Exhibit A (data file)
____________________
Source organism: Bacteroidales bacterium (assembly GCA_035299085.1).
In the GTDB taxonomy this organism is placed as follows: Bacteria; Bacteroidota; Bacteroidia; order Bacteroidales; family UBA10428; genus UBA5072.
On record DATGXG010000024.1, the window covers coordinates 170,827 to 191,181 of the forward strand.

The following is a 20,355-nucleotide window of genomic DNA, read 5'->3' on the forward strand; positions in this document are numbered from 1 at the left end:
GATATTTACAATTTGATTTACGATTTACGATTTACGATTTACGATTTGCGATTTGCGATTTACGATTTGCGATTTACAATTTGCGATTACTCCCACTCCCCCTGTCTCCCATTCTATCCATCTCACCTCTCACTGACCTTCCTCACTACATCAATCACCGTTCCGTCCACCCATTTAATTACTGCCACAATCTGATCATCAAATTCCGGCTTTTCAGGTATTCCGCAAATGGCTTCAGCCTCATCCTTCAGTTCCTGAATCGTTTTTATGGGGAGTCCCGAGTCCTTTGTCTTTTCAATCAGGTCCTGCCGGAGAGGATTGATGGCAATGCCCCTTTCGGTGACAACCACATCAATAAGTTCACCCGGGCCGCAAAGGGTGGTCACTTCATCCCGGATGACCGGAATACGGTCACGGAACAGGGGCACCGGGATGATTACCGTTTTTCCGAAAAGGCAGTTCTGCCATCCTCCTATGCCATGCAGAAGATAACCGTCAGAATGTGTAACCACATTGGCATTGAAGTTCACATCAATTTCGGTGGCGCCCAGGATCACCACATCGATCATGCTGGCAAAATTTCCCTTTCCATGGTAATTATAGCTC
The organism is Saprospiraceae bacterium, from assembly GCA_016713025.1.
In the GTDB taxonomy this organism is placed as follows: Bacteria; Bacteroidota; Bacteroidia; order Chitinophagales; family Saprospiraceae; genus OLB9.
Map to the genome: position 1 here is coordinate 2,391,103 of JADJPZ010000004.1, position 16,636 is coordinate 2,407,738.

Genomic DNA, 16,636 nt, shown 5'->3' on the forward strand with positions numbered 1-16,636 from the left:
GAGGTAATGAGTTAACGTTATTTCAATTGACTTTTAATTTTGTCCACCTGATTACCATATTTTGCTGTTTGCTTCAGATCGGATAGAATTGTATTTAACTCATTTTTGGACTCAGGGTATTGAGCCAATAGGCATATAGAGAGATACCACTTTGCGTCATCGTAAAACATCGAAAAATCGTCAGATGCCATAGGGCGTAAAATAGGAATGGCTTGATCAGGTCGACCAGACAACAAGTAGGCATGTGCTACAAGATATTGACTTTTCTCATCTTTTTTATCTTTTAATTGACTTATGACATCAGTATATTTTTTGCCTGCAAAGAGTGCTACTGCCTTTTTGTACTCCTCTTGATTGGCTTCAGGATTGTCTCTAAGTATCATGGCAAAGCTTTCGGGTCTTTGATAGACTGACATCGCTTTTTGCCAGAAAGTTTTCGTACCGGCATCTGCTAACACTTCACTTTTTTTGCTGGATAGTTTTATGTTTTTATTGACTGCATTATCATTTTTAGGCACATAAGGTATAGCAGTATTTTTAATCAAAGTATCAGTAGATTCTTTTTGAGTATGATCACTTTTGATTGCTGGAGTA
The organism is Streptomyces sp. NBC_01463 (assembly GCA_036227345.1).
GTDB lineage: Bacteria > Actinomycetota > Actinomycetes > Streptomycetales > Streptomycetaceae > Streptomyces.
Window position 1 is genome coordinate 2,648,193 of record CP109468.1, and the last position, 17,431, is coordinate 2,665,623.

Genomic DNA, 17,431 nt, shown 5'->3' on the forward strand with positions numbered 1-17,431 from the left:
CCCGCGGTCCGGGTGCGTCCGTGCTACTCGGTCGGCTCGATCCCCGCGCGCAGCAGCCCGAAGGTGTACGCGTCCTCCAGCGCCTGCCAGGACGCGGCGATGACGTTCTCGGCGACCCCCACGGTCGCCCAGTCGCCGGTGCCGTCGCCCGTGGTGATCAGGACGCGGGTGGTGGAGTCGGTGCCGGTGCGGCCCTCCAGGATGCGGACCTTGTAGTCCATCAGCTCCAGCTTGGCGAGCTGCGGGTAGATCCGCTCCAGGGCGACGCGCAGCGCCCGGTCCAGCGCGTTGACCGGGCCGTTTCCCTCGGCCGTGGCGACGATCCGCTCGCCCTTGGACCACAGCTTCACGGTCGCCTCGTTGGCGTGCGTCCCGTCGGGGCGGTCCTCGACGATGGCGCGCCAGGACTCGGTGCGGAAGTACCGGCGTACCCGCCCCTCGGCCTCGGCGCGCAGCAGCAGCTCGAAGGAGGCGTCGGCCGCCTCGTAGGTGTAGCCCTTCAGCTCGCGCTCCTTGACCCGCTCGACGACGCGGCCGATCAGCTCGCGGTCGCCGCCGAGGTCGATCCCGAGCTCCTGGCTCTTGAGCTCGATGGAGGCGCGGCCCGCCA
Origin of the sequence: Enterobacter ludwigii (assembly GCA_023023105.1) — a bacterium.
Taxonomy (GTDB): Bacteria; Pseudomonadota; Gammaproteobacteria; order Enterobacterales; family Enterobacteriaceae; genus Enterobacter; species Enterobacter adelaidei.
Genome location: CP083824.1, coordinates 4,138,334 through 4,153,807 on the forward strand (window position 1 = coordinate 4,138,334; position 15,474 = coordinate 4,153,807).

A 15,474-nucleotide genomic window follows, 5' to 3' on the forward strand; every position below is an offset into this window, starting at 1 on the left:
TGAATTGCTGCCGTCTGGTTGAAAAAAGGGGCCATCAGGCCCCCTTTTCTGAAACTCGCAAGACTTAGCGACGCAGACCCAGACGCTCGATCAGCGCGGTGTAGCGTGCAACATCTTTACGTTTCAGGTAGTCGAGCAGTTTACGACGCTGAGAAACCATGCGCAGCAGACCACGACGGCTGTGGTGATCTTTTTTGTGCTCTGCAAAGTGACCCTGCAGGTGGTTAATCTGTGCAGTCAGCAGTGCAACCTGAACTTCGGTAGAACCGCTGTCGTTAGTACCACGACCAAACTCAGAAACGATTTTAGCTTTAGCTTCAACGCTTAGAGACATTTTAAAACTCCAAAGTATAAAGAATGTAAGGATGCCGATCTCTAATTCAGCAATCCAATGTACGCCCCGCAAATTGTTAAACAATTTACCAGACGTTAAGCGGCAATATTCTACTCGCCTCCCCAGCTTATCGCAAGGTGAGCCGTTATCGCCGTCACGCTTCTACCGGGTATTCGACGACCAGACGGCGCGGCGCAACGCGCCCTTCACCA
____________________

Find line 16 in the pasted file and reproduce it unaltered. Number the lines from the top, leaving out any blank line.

Origin of the sequence: Enterobacter ludwigii (assembly GCA_023023105.1) — a bacterium.